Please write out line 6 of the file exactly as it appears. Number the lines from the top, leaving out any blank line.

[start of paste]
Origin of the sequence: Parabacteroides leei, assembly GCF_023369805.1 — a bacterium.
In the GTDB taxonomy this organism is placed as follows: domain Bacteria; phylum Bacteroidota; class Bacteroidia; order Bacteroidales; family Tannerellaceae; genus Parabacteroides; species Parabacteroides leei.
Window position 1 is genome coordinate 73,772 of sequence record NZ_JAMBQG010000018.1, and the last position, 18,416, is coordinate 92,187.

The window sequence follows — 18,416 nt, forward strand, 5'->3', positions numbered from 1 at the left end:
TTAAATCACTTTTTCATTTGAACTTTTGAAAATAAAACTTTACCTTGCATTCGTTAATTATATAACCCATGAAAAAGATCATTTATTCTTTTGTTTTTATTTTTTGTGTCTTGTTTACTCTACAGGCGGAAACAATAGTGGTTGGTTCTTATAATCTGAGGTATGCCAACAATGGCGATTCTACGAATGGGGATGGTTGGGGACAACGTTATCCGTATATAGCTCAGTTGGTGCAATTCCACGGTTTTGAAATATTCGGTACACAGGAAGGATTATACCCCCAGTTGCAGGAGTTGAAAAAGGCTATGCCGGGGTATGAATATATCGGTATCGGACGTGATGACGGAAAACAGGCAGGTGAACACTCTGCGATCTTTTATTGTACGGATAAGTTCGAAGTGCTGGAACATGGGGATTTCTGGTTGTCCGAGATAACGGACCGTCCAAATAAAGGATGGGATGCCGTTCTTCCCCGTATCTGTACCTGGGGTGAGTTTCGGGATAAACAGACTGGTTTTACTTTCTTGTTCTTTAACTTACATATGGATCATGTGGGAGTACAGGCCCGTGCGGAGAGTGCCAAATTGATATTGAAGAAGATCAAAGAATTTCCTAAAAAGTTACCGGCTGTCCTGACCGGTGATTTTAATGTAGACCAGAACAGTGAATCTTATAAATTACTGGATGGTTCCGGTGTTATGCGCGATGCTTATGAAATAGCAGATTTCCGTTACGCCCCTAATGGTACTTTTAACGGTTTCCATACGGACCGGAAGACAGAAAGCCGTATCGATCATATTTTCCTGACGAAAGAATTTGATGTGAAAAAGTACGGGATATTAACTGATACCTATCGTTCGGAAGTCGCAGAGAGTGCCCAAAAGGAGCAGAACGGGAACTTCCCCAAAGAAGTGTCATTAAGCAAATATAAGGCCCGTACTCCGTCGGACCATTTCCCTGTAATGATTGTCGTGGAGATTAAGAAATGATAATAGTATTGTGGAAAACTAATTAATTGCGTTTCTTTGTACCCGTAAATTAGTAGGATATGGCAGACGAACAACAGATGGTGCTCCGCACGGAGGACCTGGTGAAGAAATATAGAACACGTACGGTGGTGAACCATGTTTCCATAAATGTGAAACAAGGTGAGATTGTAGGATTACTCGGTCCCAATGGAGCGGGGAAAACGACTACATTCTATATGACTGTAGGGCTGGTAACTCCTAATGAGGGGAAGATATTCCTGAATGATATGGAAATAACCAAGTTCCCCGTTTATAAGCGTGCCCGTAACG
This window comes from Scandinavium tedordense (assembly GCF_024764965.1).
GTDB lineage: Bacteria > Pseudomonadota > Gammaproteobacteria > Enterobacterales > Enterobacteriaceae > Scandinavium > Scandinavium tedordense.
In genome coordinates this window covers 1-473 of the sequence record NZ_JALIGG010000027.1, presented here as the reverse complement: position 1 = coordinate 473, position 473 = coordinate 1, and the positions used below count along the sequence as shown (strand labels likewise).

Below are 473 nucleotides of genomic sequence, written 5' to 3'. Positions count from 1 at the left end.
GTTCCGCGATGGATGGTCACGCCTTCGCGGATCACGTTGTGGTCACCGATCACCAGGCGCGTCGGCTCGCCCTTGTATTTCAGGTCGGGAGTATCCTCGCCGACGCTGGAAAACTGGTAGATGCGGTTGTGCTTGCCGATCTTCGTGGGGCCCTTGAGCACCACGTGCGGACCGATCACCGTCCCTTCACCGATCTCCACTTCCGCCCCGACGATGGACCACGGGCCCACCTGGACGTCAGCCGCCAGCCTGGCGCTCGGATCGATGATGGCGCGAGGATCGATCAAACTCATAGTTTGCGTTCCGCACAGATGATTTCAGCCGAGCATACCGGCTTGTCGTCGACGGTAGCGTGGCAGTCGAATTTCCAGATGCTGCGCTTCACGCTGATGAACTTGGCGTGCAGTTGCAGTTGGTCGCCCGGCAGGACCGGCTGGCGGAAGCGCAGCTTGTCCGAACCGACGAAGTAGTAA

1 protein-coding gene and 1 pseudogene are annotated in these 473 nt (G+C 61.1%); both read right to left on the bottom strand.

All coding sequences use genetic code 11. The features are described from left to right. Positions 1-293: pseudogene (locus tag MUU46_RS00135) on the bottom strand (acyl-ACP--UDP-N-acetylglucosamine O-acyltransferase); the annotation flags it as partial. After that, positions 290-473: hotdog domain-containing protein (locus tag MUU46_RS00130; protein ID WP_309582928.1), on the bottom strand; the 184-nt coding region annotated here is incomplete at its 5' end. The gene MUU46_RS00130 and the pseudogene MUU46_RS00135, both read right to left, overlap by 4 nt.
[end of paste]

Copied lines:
This window comes from Scandinavium tedordense (assembly GCF_024764965.1).